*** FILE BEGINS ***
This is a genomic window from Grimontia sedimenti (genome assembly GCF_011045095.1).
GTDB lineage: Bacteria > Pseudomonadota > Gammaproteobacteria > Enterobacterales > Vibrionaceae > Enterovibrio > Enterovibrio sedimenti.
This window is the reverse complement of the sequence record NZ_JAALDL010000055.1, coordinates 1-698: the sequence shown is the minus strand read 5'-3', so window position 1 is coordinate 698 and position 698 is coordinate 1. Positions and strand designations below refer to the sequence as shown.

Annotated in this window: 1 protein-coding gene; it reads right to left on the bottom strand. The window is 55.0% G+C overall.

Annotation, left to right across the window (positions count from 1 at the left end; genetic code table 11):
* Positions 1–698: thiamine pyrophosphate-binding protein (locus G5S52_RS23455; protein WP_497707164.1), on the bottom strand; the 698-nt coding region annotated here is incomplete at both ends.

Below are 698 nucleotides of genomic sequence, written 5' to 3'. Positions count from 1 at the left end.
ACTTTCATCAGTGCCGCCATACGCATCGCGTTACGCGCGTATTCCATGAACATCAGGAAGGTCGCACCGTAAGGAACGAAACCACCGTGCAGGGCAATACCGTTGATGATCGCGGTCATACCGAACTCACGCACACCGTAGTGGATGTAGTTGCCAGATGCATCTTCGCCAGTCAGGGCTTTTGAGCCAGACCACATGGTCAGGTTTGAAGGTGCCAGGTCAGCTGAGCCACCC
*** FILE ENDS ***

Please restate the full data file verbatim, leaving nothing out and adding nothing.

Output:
This is a genomic window from Grimontia sedimenti (genome assembly GCF_011045095.1).
GTDB lineage: Bacteria > Pseudomonadota > Gammaproteobacteria > Enterobacterales > Vibrionaceae > Enterovibrio > Enterovibrio sedimenti.
This window is the reverse complement of the sequence record NZ_JAALDL010000055.1, coordinates 1-698: the sequence shown is the minus strand read 5'-3', so window position 1 is coordinate 698 and position 698 is coordinate 1. Positions and strand designations below refer to the sequence as shown.

Annotated in this window: 1 protein-coding gene; it reads right to left on the bottom strand. The window is 55.0% G+C overall.

Annotation, left to right across the window (positions count from 1 at the left end; genetic code table 11):
* Positions 1–698: thiamine pyrophosphate-binding protein (locus G5S52_RS23455; protein WP_497707164.1), on the bottom strand; the 698-nt coding region annotated here is incomplete at both ends.

Below are 698 nucleotides of genomic sequence, written 5' to 3'. Positions count from 1 at the left end.
ACTTTCATCAGTGCCGCCATACGCATCGCGTTACGCGCGTATTCCATGAACATCAGGAAGGTCGCACCGTAAGGAACGAAACCACCGTGCAGGGCAATACCGTTGATGATCGCGGTCATACCGAACTCACGCACACCGTAGTGGATGTAGTTGCCAGATGCATCTTCGCCAGTCAGGGCTTTTGAGCCAGACCACATGGTCAGGTTTGAAGGTGCCAGGTCAGCTGAGCCACCC